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Suppose we have 2 identical gaussian pulse signals in time domain, offset by time delay $\tau$. After taking fourier transform of both into frequency domain, I want to phase shift one of them such that when I do an inverse FT back, the two pulses are now matching. I know I can do this using fourier shift theorem,

$f(t-\tau) = e^{-i \tau \omega} * \mathcal{F}(f)$.

If I multiply $e^{i \tau \omega}$ then IFT, I'll get the offset pulse to no longer be offset.

I've tried this on 2 offset sinusoids, it works. Question is, If I have two single gaussian pulses, what will $\omega$ be? For sinusoid example, it's straightforward but what would be the "frequency of a gaussian pulse"?

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  • $\begingroup$ Would you mind writing what $f(t)$ is for this gaussian pulse? is it just $f(t)=e^{-t^2}$ or not? $\endgroup$ – TSF Jun 28 at 7:49
  • $\begingroup$ It's not. It's just the pdf of a gaussian times some amplitude $\endgroup$ – MinYoung Kim Jun 28 at 8:29
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If you want to obtain $f(t - \tau)$ form the fourier transfor of $f$, say $\hat f$, you should multiply it by $\hat g(\omega) = e^{i\omega \tau}$ in the transformed domain. In this case, you should multiply the two functions $\hat g, \hat f$ pointwise. Obviously the product will be zero outside the support of $\hat f$. For the case of a sinusoid the support is only its frequency.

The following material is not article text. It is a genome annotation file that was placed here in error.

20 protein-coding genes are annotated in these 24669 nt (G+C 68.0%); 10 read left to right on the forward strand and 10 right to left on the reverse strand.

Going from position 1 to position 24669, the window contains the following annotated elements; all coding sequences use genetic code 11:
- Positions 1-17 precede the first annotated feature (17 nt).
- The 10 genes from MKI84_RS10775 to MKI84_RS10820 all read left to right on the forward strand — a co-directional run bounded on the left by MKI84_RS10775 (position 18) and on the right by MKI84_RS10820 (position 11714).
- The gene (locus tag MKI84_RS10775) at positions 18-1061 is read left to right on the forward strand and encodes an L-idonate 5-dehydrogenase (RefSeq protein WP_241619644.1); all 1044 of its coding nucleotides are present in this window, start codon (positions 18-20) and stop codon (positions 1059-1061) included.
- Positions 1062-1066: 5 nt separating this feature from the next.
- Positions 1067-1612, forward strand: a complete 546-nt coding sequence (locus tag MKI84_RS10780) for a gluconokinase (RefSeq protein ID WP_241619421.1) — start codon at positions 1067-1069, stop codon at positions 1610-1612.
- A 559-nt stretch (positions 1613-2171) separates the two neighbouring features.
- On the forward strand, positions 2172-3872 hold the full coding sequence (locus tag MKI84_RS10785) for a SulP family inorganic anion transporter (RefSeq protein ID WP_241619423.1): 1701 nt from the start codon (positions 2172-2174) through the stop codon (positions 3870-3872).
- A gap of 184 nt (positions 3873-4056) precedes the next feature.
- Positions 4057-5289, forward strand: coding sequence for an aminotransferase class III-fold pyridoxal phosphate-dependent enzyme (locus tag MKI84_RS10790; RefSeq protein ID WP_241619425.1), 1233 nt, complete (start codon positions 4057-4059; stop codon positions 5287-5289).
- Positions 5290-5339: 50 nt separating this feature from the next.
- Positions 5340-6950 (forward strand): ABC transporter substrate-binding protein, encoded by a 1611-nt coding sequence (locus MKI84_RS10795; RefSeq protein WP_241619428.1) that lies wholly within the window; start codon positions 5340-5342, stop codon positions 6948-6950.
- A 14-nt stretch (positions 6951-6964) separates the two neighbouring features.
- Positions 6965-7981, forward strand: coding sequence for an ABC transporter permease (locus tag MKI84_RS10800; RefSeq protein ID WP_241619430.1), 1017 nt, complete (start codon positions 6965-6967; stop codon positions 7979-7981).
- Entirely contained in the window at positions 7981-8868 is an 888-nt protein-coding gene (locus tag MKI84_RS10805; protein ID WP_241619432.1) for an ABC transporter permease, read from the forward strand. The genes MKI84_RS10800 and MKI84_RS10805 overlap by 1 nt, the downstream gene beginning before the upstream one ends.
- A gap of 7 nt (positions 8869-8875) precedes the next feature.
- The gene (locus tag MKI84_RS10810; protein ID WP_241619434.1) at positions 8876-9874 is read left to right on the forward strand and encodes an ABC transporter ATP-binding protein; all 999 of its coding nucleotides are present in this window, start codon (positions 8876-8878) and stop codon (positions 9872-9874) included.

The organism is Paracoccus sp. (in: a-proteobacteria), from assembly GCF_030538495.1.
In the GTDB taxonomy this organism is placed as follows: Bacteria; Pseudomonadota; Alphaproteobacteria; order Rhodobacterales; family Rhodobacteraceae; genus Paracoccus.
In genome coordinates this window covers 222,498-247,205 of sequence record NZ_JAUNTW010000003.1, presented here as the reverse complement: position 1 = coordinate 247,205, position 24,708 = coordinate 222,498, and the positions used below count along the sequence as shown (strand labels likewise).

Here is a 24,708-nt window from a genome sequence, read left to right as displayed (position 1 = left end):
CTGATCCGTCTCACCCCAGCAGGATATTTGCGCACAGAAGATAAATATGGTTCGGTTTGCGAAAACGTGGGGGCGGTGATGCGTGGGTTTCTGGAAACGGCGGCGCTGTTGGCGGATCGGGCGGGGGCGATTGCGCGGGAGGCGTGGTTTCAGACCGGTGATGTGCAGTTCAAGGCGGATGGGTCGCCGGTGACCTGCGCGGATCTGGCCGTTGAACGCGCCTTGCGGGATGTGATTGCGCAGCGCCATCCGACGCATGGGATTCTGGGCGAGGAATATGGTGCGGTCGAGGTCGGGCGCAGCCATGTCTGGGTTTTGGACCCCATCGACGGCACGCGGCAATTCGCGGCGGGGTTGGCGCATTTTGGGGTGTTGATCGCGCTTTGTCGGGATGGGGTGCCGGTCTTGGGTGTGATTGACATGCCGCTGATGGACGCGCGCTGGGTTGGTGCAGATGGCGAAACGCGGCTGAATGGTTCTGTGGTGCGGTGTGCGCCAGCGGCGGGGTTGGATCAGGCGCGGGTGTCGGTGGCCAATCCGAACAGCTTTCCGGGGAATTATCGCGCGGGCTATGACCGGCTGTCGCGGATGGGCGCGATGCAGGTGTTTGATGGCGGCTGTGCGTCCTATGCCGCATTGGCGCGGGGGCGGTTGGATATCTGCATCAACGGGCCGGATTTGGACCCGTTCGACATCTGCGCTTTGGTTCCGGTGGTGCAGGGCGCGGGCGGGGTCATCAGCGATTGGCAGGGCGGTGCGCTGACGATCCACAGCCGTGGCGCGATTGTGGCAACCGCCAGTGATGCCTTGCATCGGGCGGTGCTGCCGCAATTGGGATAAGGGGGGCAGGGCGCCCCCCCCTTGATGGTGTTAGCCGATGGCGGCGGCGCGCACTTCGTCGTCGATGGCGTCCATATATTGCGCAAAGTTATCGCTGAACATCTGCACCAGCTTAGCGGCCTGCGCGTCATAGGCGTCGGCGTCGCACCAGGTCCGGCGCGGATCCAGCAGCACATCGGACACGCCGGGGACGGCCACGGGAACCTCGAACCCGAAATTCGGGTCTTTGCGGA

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  • $\begingroup$ I don't think you understand what I am asking. I am asking, for g($\omega$), what will $\omega$ be? $\endgroup$ – MinYoung Kim Jun 28 at 9:54
  • $\begingroup$ $\omega$ will not have a fixed value since it ranges in $\mathbb R$ which is the domain of $\hat f$. It is equal to the frequency $\omega_0$ of the sinusoid when $f$ is a sinusoid because its fourier transform is a delta function, which is zero for every $\omega \neq \omega_0$ $\endgroup$ – giovanni gajac Jun 28 at 10:53
  • $\begingroup$ dsprelated.com/freebooks/mdft/DFT_Definition.html I guess this is what I was looking for. $\omega_k = 2 \pi k / N$, with $N$ = number of samples, $k$ = 0,1,2 ... N-1, so k = np.arange(N) on python. $\endgroup$ – MinYoung Kim Jun 28 at 11:09

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